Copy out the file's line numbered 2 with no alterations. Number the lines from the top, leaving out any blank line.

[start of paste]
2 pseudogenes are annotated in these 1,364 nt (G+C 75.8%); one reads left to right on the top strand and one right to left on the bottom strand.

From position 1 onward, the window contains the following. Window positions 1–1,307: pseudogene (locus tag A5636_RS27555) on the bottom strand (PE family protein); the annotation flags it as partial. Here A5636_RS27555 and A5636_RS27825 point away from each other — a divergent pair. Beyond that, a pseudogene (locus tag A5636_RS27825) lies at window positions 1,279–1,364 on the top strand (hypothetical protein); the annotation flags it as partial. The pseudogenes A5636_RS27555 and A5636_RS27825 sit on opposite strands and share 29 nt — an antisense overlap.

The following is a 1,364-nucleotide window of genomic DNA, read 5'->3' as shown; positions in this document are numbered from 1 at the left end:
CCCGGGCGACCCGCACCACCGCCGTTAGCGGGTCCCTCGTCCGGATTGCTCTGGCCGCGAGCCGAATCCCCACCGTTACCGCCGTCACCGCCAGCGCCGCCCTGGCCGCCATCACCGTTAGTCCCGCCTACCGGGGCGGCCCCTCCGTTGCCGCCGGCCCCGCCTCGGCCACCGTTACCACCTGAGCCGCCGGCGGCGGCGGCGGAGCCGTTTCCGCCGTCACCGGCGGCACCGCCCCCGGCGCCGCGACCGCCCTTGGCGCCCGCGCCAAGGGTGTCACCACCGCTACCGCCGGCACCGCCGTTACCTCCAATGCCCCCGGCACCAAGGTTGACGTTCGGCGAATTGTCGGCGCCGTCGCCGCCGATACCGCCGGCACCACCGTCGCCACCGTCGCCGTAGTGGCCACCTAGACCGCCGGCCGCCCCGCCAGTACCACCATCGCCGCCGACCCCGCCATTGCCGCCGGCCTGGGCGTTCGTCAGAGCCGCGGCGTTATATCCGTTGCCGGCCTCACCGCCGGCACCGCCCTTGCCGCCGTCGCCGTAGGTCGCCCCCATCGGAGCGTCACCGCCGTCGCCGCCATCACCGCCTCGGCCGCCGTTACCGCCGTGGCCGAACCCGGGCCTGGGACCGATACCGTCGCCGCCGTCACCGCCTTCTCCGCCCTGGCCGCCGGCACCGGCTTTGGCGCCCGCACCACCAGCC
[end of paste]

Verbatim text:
From position 1 onward, the window contains the following. Window positions 1–1,307: pseudogene (locus tag A5636_RS27555) on the bottom strand (PE family protein); the annotation flags it as partial. Here A5636_RS27555 and A5636_RS27825 point away from each other — a divergent pair. Beyond that, a pseudogene (locus tag A5636_RS27825) lies at window positions 1,279–1,364 on the top strand (hypothetical protein); the annotation flags it as partial. The pseudogenes A5636_RS27555 and A5636_RS27825 sit on opposite strands and share 29 nt — an antisense overlap.